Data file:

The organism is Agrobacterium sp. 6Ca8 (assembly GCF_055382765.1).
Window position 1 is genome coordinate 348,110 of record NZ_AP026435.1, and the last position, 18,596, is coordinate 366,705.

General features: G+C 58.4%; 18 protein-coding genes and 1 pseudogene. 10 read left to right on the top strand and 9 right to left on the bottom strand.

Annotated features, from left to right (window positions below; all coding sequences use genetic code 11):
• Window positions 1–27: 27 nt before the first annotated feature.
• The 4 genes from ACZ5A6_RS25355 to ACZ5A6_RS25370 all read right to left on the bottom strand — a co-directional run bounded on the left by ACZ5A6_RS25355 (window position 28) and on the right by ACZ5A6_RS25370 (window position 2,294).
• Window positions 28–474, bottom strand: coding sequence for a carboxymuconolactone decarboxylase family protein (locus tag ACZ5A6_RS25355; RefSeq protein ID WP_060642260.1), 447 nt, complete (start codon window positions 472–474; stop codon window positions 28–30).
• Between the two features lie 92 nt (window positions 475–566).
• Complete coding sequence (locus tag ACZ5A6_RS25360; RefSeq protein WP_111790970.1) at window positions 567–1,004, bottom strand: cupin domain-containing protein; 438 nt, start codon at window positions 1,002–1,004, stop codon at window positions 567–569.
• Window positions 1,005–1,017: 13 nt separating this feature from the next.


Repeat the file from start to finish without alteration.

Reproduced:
The organism is Agrobacterium sp. 6Ca8 (assembly GCF_055382765.1).
Window position 1 is genome coordinate 348,110 of record NZ_AP026435.1, and the last position, 18,596, is coordinate 366,705.

General features: G+C 58.4%; 18 protein-coding genes and 1 pseudogene. 10 read left to right on the top strand and 9 right to left on the bottom strand.

Annotated features, from left to right (window positions below; all coding sequences use genetic code 11):
• Window positions 1–27: 27 nt before the first annotated feature.
• The 4 genes from ACZ5A6_RS25355 to ACZ5A6_RS25370 all read right to left on the bottom strand — a co-directional run bounded on the left by ACZ5A6_RS25355 (window position 28) and on the right by ACZ5A6_RS25370 (window position 2,294).
• Window positions 28–474, bottom strand: coding sequence for a carboxymuconolactone decarboxylase family protein (locus tag ACZ5A6_RS25355; RefSeq protein ID WP_060642260.1), 447 nt, complete (start codon window positions 472–474; stop codon window positions 28–30).
• Between the two features lie 92 nt (window positions 475–566).
• Complete coding sequence (locus tag ACZ5A6_RS25360; RefSeq protein WP_111790970.1) at window positions 567–1,004, bottom strand: cupin domain-containing protein; 438 nt, start codon at window positions 1,002–1,004, stop codon at window positions 567–569.
• Window positions 1,005–1,017: 13 nt separating this feature from the next.